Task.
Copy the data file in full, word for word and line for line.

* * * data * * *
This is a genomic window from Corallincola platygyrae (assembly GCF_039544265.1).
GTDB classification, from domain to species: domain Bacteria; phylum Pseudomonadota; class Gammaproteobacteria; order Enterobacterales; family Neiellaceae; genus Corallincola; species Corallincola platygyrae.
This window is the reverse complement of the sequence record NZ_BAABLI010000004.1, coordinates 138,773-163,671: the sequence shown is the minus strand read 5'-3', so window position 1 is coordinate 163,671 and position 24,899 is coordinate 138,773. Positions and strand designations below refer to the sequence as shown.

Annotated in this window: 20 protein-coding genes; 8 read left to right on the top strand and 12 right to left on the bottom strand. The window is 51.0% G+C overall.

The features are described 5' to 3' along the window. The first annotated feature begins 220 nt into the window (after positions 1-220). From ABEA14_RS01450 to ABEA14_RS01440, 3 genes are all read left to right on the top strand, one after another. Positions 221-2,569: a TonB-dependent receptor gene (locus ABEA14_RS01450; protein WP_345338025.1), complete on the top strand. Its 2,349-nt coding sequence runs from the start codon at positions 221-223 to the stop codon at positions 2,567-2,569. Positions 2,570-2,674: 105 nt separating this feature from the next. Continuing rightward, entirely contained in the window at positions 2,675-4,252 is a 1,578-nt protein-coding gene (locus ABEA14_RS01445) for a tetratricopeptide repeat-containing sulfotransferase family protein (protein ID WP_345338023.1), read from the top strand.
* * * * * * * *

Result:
This is a genomic window from Corallincola platygyrae (assembly GCF_039544265.1).
GTDB classification, from domain to species: domain Bacteria; phylum Pseudomonadota; class Gammaproteobacteria; order Enterobacterales; family Neiellaceae; genus Corallincola; species Corallincola platygyrae.
This window is the reverse complement of the sequence record NZ_BAABLI010000004.1, coordinates 138,773-163,671: the sequence shown is the minus strand read 5'-3', so window position 1 is coordinate 163,671 and position 24,899 is coordinate 138,773. Positions and strand designations below refer to the sequence as shown.

Annotated in this window: 20 protein-coding genes; 8 read left to right on the top strand and 12 right to left on the bottom strand. The window is 51.0% G+C overall.

The features are described 5' to 3' along the window. The first annotated feature begins 220 nt into the window (after positions 1-220). From ABEA14_RS01450 to ABEA14_RS01440, 3 genes are all read left to right on the top strand, one after another. Positions 221-2,569: a TonB-dependent receptor gene (locus ABEA14_RS01450; protein WP_345338025.1), complete on the top strand. Its 2,349-nt coding sequence runs from the start codon at positions 221-223 to the stop codon at positions 2,567-2,569. Positions 2,570-2,674: 105 nt separating this feature from the next. Continuing rightward, entirely contained in the window at positions 2,675-4,252 is a 1,578-nt protein-coding gene (locus ABEA14_RS01445) for a tetratricopeptide repeat-containing sulfotransferase family protein (protein ID WP_345338023.1), read from the top strand.